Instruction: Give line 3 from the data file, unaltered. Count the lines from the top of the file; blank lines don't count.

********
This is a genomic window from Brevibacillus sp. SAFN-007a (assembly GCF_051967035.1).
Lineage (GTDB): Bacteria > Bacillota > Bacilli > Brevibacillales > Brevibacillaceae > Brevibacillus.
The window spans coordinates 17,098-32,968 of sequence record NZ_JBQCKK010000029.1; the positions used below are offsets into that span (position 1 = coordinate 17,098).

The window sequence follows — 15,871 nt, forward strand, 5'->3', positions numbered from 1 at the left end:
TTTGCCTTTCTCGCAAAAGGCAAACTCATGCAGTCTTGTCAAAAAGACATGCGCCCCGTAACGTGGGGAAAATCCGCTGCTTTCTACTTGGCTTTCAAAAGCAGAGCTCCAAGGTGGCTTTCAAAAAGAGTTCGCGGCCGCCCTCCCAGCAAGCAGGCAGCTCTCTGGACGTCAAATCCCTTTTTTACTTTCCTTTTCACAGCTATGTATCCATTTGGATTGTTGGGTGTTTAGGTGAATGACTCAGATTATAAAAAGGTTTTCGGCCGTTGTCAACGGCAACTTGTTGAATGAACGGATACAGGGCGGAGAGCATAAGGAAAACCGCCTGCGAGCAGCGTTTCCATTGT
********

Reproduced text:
The window spans coordinates 17,098-32,968 of sequence record NZ_JBQCKK010000029.1; the positions used below are offsets into that span (position 1 = coordinate 17,098).